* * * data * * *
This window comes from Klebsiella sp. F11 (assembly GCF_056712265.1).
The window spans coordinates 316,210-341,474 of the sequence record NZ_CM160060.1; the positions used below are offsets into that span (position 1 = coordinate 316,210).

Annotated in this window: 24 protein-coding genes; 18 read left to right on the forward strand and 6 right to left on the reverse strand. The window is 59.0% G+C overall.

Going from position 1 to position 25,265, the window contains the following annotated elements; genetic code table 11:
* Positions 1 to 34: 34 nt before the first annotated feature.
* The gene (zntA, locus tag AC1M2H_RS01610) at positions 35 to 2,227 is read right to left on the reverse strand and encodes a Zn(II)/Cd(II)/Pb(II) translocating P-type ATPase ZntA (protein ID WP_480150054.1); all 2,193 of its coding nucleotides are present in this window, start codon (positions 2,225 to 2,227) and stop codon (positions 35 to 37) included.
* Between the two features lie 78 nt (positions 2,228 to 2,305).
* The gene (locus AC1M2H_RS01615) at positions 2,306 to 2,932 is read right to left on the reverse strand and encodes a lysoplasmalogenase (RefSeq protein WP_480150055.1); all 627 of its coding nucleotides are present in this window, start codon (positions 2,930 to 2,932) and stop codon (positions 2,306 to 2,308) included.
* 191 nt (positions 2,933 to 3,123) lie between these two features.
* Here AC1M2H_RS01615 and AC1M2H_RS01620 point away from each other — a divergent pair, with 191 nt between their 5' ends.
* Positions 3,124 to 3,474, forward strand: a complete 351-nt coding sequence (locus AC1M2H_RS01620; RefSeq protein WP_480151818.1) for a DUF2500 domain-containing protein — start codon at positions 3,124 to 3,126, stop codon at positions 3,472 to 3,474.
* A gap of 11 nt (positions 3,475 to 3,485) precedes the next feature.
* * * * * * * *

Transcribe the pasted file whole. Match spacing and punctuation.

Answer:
This window comes from Klebsiella sp. F11 (assembly GCF_056712265.1).
The window spans coordinates 316,210-341,474 of the sequence record NZ_CM160060.1; the positions used below are offsets into that span (position 1 = coordinate 316,210).

Annotated in this window: 24 protein-coding genes; 18 read left to right on the forward strand and 6 right to left on the reverse strand. The window is 59.0% G+C overall.

Going from position 1 to position 25,265, the window contains the following annotated elements; genetic code table 11:
* Positions 1 to 34: 34 nt before the first annotated feature.
* The gene (zntA, locus tag AC1M2H_RS01610) at positions 35 to 2,227 is read right to left on the reverse strand and encodes a Zn(II)/Cd(II)/Pb(II) translocating P-type ATPase ZntA (protein ID WP_480150054.1); all 2,193 of its coding nucleotides are present in this window, start codon (positions 2,225 to 2,227) and stop codon (positions 35 to 37) included.
* Between the two features lie 78 nt (positions 2,228 to 2,305).
* The gene (locus AC1M2H_RS01615) at positions 2,306 to 2,932 is read right to left on the reverse strand and encodes a lysoplasmalogenase (RefSeq protein WP_480150055.1); all 627 of its coding nucleotides are present in this window, start codon (positions 2,930 to 2,932) and stop codon (positions 2,306 to 2,308) included.
* 191 nt (positions 2,933 to 3,123) lie between these two features.
* Here AC1M2H_RS01615 and AC1M2H_RS01620 point away from each other — a divergent pair, with 191 nt between their 5' ends.
* Positions 3,124 to 3,474, forward strand: a complete 351-nt coding sequence (locus AC1M2H_RS01620; RefSeq protein WP_480151818.1) for a DUF2500 domain-containing protein — start codon at positions 3,124 to 3,126, stop codon at positions 3,472 to 3,474.
* A gap of 11 nt (positions 3,475 to 3,485) precedes the next feature.